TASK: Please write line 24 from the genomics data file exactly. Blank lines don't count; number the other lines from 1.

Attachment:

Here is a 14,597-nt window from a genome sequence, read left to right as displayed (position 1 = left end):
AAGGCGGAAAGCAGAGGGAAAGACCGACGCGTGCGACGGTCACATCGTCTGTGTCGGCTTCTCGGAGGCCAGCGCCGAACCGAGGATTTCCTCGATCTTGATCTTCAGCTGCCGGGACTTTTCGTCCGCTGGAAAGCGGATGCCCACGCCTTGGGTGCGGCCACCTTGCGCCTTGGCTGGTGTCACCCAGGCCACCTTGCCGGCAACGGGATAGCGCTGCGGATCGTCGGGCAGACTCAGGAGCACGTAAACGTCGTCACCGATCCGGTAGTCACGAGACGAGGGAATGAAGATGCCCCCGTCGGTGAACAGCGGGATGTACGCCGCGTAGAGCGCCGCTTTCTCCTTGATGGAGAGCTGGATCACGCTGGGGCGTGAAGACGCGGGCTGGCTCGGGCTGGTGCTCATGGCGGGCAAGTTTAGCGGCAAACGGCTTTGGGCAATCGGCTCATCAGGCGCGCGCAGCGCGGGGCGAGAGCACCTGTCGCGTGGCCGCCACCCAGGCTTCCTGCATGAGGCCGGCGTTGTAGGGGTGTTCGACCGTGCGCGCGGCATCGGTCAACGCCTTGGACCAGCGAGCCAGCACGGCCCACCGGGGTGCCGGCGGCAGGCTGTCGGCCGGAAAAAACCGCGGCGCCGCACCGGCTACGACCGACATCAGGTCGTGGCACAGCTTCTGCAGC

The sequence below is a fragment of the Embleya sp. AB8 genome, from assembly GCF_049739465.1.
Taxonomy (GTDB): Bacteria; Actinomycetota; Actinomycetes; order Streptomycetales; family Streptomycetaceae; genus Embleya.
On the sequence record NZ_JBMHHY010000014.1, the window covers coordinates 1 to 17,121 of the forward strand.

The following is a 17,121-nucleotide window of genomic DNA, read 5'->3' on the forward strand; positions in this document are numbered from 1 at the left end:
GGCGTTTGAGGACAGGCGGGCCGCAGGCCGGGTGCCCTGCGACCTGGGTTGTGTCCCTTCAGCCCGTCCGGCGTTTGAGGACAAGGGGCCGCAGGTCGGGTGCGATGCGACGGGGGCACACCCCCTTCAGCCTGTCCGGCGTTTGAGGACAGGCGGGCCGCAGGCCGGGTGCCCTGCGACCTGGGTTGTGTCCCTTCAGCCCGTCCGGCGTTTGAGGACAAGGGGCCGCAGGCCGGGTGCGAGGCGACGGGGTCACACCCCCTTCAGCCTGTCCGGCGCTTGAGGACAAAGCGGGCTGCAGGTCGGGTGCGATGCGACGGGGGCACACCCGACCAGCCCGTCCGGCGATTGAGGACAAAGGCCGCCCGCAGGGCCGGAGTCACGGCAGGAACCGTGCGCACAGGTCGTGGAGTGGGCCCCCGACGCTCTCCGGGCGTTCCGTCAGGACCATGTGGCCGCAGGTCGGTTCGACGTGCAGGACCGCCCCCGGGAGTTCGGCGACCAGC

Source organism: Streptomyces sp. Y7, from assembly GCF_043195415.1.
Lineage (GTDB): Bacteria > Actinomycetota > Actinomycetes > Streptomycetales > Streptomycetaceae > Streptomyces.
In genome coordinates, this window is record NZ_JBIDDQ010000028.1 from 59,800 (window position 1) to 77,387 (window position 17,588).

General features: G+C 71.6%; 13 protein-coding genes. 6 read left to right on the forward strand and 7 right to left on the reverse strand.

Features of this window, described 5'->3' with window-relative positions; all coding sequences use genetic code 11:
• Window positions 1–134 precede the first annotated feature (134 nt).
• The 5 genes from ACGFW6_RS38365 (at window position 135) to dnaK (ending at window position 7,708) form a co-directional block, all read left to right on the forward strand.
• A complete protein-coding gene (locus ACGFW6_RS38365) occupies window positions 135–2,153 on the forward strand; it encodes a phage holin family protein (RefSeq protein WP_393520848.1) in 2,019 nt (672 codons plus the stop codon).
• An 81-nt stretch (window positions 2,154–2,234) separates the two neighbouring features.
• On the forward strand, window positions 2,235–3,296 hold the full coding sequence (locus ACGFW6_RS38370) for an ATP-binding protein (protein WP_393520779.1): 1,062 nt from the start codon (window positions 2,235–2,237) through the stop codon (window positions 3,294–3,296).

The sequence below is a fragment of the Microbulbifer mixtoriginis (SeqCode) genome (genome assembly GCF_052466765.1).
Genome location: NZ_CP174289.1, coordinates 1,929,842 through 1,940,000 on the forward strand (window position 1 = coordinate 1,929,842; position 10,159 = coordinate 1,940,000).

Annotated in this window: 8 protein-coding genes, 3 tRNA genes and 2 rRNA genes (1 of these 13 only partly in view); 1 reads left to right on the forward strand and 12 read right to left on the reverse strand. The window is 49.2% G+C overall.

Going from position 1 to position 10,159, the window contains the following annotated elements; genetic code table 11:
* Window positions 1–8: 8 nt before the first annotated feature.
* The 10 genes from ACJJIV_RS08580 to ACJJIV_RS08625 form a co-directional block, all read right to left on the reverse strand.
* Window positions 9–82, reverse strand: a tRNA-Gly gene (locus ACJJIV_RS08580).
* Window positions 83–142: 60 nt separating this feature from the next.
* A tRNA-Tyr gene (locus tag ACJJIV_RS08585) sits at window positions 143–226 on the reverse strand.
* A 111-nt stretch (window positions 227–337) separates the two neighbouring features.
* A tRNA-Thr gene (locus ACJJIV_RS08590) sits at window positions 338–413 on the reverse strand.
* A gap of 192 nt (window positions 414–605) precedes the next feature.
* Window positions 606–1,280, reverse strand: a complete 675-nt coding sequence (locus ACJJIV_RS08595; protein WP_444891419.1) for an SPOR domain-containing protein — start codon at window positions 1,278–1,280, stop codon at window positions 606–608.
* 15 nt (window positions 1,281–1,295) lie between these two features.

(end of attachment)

* Window positions 9–82, reverse strand: a tRNA-Gly gene (locus ACJJIV_RS08580).